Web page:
Her fame only increased after her martyrdom, and even after her grisly execution, rumours she was still alive were circulated by several people, including her own brothers, for notoriety and for the elaborate gifts procured from those bewildered by the miracle. Nonetheless, once the war drew to its close, a petition was raised at the request of Inquisitor-General Jean Bréhal and Jeanne’s mother Isabelle Romée, for a posthumous retrial in 1455. As the English no longer posed a threat, a nullification trial was sanctioned by Charles VII to clear her name. Pope Callixtus III was actively engaged in the proceedings that condemned Jeanne’s former trial according to canon law. A secular vendetta had convicted an innocent woman on an errant issue of doctrinal law relating to a (biblical) clothing technicality. Investigations concluded it void, and her conviction was reversed – 7 July 1456.

Declared an innocent, she was added to the official roll of martyrs.

The Metropolitan Museum of Art in New York City has a helmet (of the right period) with a legendary attribution to Jeanne d’Arc. The site of her home in Domrémy-la-Pucelle is now a museum. The medieval church is much altered but still contains a 14th century statue of Saint Margaret, that Jeanne undoubtedly prayed before. The royal castle at Chinon where Jeanne met Charles VII, is now a ruin.

The Jeanne d’Arc museum at Chinon, France has a charred human bone fragment that is reputedly hers. Discovered in a Parisian Apothecary in 1867, in a jar along with a cat femur, a shard of carbonized wood and some charred linen. Apparently, because of the superstition associated with witches’ familars, it was standard medieval practice to throw black cats onto the pyre of ‘witches.’ Forensic analysis has indicated that the human bone is actually from a Ptolemaic mummy, possibly brought back during Napoleon’s Egyptian campaign.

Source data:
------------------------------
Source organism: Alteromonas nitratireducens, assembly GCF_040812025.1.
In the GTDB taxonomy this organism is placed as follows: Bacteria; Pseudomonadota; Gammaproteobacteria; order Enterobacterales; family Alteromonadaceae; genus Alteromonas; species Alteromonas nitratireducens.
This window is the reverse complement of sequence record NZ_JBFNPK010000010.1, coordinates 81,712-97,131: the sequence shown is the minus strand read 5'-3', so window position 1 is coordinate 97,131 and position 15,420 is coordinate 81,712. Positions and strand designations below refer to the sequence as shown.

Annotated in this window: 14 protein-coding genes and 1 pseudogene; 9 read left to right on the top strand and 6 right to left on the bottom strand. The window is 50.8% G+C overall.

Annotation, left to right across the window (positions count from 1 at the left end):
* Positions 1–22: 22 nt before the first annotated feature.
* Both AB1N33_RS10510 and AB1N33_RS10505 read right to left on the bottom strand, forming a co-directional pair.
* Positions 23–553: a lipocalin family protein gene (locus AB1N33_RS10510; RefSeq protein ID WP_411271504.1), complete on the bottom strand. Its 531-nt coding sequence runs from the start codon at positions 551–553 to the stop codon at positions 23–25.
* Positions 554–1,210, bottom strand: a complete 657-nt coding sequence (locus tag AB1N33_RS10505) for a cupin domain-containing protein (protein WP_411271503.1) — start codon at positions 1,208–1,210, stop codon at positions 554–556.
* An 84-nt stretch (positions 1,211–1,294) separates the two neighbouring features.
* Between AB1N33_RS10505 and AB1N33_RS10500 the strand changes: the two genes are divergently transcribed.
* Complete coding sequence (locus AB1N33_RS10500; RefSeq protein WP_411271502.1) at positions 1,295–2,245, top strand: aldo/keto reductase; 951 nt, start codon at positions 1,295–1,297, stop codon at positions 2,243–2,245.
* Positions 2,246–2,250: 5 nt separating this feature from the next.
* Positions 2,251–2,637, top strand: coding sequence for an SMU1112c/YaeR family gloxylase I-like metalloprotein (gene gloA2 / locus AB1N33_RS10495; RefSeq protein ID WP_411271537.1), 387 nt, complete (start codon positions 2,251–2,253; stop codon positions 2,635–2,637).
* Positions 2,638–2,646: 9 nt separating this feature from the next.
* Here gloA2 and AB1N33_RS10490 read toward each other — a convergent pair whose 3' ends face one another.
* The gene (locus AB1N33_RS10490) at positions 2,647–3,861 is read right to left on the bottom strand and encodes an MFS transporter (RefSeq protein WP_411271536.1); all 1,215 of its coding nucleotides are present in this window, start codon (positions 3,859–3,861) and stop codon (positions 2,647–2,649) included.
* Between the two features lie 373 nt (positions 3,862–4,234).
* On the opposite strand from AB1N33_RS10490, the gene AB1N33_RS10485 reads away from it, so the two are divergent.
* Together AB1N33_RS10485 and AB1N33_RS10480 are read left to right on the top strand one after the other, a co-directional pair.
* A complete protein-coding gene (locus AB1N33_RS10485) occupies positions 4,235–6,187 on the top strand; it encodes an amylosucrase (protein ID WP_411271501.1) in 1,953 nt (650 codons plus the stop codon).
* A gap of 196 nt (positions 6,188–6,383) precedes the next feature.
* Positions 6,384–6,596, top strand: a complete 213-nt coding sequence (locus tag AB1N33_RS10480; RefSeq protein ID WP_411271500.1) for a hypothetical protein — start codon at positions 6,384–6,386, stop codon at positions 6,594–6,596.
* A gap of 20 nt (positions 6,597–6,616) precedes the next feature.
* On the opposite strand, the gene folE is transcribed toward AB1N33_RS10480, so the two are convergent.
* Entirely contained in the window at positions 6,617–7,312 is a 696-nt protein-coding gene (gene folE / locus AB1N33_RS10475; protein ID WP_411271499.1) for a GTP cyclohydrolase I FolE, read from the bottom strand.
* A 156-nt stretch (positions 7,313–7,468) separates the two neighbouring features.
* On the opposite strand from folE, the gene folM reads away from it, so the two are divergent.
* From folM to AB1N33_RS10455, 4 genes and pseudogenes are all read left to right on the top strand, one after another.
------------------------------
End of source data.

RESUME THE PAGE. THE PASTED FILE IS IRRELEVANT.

And though highly acclaimed for her martyrdom in 1456, by Pope Callixtus III, she was not Canonized until the 16th May 1920, by Pope Benedict XV. (She had been Beatified on the 18th April 1909, by Pope Pius X) Her Feast Day is officially the 30th May. She joins the ranks of several other visionaries and warrior saints of France: Saint Denis, Saint Martin of Tours, Saint Louis, Saint Michael, Saint Rémi, Saint Petronilla, Saint Radegund and Saint Thérèse of Lisieux.

Jeanne d’Arc was a tragic pawn in a political arena, that martyred her on one side, and demonised her on the other. Undoubtedly a naive idealist, and national icon, she was also a spiritual mystic who inspired many hundreds of men to follow her into battle. A true heroine to her faith and people, she rightly stands amongst the ranks of other martial saints. Her patronage extends to all political martyrs, particularly to military captives; or those ridiculed for their faith and piety; soldiers and most poignant currently, women who have served in the WAVES (Women Accepted for Volunteer Emergency Service) and Women’s Army Corps.